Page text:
Southern Mexico shelters rejecting migrants amid restrictive policies

By Juan Manuel Blanco

Tapachula, Mexico, Apr 26 (EFE).- Dozens of Central American migrant families are facing rejection from shelters in southern Mexico amid more restrictive policies, the deployment of the armed forces and despite government promises.

In the city of Tapachula, on the border with Guatemala, foreigners of different nationalities are asking for refuge at centers like Belen, operated by the Catholic Church, but they are being denied access with explanations that there is no space for them or the shelters are not taking in families due to the Covid-19 pandemic.

That’s the situation for Honduran Norlan Hernandez, who along with his wife and son left his country because of threats from criminal organizations to arrive in Mexico seeking migration documents and intending to travel into the northern part of the country, where his wife has relatives, with the dream of starting a new life.

“First, we walked along several streets and then we found a taxi driver who gave us a hand and took us to different spots, but the situation is rather difficult because … the shelters are full,” Norlan told EFE.

This situation is occurring amid record migration figures, as reflected in data compiled by US Customs and Border Protection, which in March detained a record number of 172,000 undocumented migrants, almost 19,000 of them minors.

Also in March, the Mexican government registered a record of 17,445 migrants who were processed by local immigration authorities along with 3,139 unaccompanied minors.

The National Immigration Institute (INM) last week promised to set up 17 shelters along the southern border, in the states of Chiapas and Campeche, to house about 7,000 minors traveling alone.

But in Tapachula, the families with children under age five are still wandering around the city looking for someplace to stay so that they don’t have to spend the night on the street, while others are traveling alone.

In addition to not finding a bed for the night, these migrants are finding that shelters like El Buen Pastor have posted notices warning that starting on April 21 they would be suspending food services for people not staying there.

And while migrants are unable to find lodging and are scrounging around for food, the Mexican government has acknowledged that it has deployed 12,000 personnel – including army soldiers, immigration agents and other officials – to bring a halt to Central American migration.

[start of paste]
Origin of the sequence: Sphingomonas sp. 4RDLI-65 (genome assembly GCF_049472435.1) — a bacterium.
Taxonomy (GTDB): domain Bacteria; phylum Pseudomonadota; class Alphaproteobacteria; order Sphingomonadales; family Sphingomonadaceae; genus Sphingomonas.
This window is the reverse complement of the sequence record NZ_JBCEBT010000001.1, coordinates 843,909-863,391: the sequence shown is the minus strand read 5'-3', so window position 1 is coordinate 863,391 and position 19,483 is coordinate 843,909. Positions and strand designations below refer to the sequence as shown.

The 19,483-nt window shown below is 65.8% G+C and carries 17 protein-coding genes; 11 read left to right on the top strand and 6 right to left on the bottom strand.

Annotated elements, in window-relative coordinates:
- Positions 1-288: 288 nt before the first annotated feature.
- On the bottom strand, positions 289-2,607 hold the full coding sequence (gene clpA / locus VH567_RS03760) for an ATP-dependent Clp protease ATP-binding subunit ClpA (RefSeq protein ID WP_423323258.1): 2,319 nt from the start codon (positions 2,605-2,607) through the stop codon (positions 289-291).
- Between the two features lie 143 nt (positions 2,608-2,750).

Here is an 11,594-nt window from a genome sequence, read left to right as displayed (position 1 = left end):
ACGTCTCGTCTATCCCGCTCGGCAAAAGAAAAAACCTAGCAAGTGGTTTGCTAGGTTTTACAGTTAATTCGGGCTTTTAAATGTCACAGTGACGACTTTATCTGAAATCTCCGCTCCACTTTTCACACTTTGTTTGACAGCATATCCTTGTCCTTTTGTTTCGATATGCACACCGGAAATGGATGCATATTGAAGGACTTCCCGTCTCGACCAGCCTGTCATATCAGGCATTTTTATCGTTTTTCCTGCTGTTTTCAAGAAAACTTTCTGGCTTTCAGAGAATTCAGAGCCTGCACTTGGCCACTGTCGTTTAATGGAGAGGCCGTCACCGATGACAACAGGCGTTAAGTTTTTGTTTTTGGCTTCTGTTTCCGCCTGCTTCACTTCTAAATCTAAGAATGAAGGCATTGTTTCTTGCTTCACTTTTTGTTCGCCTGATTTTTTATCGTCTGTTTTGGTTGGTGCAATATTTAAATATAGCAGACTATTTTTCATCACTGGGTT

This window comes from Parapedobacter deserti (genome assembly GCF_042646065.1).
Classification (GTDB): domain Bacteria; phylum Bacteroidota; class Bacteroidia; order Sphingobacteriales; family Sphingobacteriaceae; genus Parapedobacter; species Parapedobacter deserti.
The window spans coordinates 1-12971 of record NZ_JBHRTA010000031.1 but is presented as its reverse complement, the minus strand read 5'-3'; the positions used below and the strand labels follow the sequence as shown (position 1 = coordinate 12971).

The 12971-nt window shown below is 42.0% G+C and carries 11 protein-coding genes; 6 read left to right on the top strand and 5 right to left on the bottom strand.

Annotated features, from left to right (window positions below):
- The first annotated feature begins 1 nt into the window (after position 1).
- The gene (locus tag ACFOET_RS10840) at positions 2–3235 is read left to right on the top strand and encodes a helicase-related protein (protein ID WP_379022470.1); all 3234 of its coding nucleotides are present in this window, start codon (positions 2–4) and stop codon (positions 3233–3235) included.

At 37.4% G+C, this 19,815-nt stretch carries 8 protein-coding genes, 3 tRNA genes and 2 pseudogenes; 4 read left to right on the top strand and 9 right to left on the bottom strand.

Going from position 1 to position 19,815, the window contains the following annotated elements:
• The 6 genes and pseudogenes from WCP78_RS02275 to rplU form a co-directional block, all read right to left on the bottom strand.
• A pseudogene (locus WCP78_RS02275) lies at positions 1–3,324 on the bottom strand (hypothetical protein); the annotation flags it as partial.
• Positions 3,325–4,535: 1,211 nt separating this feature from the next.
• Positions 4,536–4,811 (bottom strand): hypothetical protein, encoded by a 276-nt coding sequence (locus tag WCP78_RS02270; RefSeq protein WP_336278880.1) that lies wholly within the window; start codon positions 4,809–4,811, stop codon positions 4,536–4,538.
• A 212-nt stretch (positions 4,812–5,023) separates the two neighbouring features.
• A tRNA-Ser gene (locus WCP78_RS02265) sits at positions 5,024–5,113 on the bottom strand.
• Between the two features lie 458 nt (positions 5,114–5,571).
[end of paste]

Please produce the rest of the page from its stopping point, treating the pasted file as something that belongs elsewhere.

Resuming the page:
Alfredo Cruz, a resident of the San Antonio Cahoacan neighborhood, said he thinks that the INM has become a “big detention wall” for migrants.

He, like other citizens and organizations, is demanding that the INM and the Mexican Refugee Aid Commission (Comar) stop bureaucratizing the procedures that foreigners must follow to be able to travel elsewhere in Mexico so that migrants don’t continue to wind up trapped in the city.

“Tapachula doesn’t offer them anything, there’s no industry, … there are no jobs – so how are the migrants who have settled in this town going to be taken care of?” he asked EFE rhetorically.

The migrant requests for shelter in Mexico grew by an annualized rate of 31.63 percent in the first quarter of this year, according to Comar, which registered 22,606 requests between January and March, compared to 17,174 during the same period last year.

About half the requests so far this year are from Hondurans, a total of 11,574.

A reflection of that is the situation at the Comar offices in Tapachula, where every morning dozens of migrants from Haiti, El Salvador, Honduras and Guatemala show up to try and obtain an appointment to begin the shelter request process.

Carrying backpacks, men, women and children shuffle along in the lines between metal barricades placed by Comar to keep the procedure orderly.

At the office’s main entrance, a federal official receives the people who arrive.

But the migrants have told EFE that they have to wait between one and three months just to get an appointment and then to obtain a document that allows them to continue their journey through Mexico or to legally remain in the city.

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